We’ve been thinking a lot about rebuilding the U.S.-EU alliance, and while there are some conventional areas that need attention and focus, others are now ripe for change or expansion. The United States can’t just focus on reconstituting what existed previously. The world is in a different place than it was even four years ago. We have an opportunity to think differently and more boldly than we might have done if not for the cavalier disregard for norms, laws, and alliances that has dominated the headlines in recent years. To that end, we suggest two ideas that could help make the U.S.-Europe partnership not only stronger and more effective but also truly fit for purpose in today’s world.
Redefining Burden Sharing
First, we propose that the United States and our allies in Europe develop a new definition of burden sharing that encompasses more than military spending as a percentage of GDP. The goal of 2 percent of GDP that NATO set some years ago was never a good measure of an ally’s military contributions to the alliance, as it can be met even without building useful capabilities or actually doing anything to help the alliance achieve its security goals. And of course, military spending alone cannot fairly measure an ally’s true contributions to global security and to our common objective of winning the contest between democracy and authoritarianism.
A new definition of burden sharing should outline more precisely what military capabilities are needed by our democratic alliance to meet our common goals. This new definition should encompass not just spending on those capabilities but also what contributions individual countries are actually making to joint military, peacekeeping, and training missions—whether through NATO, the EU, or the UN. It should also take into account what allies contribute to the promotion of democracy and human rights, humanitarian relief, refugee resettlement, and collective defense against everything from cyber attacks to pandemics. Under U.S. President Donald Trump’s administration, we’ve seen burden sharing demands weaponized to divide the United States from Europe; instead, we need to recognize that every ally can do more, and we must encourage greater and more useful contributions from all.
Taking a Global Stand Against Corruption
Second, we’d like to see the United States and EU member states commit to much stronger, more coordinated, and more comprehensive anticorruption efforts. Most authoritarian regimes today, including those of Russia and China, are more politically vulnerable to charges of corruption than accusations that they are undemocratic. Anger at leaders who steal from their people and hide their ill-gotten gains outside their countries is almost universal—so a transatlantic policy of exposing and punishing kleptocracy would align us with ordinary people living in authoritarian countries and put their leaders on the defensive more than anything else we could do.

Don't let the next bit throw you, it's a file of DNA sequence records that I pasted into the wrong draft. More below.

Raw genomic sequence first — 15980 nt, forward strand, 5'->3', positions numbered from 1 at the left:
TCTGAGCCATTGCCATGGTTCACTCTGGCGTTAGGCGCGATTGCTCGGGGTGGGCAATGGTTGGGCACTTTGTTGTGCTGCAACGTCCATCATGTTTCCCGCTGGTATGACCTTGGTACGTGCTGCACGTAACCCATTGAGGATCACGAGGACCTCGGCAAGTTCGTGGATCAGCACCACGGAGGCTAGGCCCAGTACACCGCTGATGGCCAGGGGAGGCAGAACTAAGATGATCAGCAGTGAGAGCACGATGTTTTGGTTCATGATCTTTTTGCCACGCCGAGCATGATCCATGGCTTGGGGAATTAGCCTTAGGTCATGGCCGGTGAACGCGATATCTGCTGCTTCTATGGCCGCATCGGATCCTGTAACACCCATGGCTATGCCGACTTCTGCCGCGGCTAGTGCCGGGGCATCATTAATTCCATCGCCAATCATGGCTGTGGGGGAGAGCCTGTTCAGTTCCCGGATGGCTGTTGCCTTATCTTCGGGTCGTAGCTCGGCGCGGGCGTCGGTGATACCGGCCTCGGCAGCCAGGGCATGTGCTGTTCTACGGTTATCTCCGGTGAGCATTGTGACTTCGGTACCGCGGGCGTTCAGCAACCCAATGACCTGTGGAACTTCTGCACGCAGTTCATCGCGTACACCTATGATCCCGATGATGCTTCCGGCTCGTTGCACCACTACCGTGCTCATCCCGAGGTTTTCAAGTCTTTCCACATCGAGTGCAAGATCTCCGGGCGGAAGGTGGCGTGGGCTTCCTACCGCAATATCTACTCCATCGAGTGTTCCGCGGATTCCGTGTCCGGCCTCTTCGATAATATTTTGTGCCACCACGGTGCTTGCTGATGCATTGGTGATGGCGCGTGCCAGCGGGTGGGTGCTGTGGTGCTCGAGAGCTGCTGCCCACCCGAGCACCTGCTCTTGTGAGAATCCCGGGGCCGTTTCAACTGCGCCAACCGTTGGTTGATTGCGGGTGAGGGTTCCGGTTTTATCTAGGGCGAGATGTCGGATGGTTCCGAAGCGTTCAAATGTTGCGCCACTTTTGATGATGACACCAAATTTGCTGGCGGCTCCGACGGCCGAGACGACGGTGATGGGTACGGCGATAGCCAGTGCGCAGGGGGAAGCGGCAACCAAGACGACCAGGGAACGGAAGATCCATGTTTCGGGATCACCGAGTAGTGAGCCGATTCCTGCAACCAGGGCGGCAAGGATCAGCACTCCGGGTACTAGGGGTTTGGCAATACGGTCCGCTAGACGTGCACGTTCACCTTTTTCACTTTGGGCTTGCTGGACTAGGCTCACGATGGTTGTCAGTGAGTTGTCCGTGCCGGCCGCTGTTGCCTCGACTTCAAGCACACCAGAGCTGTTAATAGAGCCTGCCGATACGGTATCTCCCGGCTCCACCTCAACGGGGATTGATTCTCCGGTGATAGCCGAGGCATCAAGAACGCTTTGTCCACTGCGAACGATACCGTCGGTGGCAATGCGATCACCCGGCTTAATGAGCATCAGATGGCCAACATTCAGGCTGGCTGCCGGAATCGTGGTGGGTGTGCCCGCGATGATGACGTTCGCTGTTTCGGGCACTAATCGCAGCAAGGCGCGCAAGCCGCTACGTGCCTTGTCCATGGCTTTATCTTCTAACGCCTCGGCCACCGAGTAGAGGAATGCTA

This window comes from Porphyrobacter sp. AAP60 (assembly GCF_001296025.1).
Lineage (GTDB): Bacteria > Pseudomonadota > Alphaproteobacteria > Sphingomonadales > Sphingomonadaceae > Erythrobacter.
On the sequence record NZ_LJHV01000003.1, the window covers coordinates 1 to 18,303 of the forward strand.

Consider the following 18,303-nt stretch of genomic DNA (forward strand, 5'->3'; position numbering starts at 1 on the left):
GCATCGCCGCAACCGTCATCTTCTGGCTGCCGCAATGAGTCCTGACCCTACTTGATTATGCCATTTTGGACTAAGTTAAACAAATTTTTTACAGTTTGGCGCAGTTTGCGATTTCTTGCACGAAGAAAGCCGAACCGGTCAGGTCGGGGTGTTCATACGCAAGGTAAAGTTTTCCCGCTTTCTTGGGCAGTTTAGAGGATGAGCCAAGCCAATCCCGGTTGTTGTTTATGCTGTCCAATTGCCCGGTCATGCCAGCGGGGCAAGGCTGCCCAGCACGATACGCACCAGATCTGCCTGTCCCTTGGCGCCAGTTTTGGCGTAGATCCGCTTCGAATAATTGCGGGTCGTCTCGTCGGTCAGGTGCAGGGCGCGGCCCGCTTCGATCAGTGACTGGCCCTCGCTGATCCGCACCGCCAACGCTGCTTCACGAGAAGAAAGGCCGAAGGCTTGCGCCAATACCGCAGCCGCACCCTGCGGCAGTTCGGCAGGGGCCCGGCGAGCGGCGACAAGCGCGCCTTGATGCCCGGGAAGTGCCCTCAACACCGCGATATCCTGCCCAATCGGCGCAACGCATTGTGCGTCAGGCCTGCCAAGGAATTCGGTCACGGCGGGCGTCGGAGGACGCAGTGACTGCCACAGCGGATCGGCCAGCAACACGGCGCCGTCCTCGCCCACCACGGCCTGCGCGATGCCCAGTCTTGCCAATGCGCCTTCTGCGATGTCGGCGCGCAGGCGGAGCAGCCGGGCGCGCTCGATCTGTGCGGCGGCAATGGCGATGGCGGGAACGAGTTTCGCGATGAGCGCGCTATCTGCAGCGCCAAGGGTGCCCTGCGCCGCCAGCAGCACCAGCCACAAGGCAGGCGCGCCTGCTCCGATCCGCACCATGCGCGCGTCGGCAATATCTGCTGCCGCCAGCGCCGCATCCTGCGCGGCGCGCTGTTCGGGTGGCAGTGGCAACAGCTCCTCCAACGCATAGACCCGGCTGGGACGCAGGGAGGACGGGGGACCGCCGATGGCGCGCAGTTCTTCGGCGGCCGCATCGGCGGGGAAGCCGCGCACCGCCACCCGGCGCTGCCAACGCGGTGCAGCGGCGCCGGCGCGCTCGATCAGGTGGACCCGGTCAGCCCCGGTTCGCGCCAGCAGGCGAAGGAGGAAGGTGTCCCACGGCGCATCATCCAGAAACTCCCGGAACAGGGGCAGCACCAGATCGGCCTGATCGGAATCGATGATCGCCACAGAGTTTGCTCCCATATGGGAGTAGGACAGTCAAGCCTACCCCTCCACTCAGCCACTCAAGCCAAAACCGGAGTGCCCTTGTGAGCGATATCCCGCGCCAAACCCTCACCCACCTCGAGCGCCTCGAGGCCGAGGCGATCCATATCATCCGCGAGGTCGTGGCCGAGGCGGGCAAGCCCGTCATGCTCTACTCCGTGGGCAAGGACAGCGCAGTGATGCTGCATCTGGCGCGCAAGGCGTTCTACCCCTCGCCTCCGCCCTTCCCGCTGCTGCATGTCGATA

Of course, a credible global anticorruption policy will only be possible if we set a good example at home. But if we are able to achieve change in Washington, the manner in which we will have done so—through civic activism, a free press, and free elections—will itself serve as a powerful example. We will also need to enact the bipartisan beneficial-ownership legislation currently pending in Congress to make it harder for kleptocrats to hide their money in anonymously owned shell companies registered in the United States. The EU has already passed a similar law, with each member state obligated to establish a public registry of company ownership. Meanwhile, the EU is moving toward the enactment of legislation like the U.S. Magnitsky Act that would allow it to sanction foreign officials responsible for serious corruption. If these laws are robustly enforced with adequate resources, there will be tangible opportunities for transatlantic collaboration.
Doing so would require making anticorruption a genuine foreign policy priority, in ways that it was not under previous presidents, even those, like Barack Obama, who took some useful steps forward. The United States and the EU will have increasingly strong legal tools to go after kleptocrats, but they will also need to dedicate resources and muster political will. In the United States, this would mean greatly expanding the offices at the Department of Justice and the Department of the Treasury dedicated to exposing and prosecuting international corruption and assigning a far higher priority in the intelligence community to tracking illicit financial flows. Meanwhile, the United States and the EU should share more intelligence about the flow of dirty money and coordinate sanctions and enforcement.
Taking global corruption seriously would also require accepting the diplomatic costs when, inevitably, our efforts expose criminality by the leaders of countries with which we do business. But that would be a price well worth paying for revitalizing our alliance with countries that share our values around a principled cause to which our adversaries have no good answer.
Tom Malinowski is a Member of the House of Representatives for the Seventh Congressional District of New Jersey.
Sarah Margon is Director of U.S. Foreign Policy at the Open Society Foundations.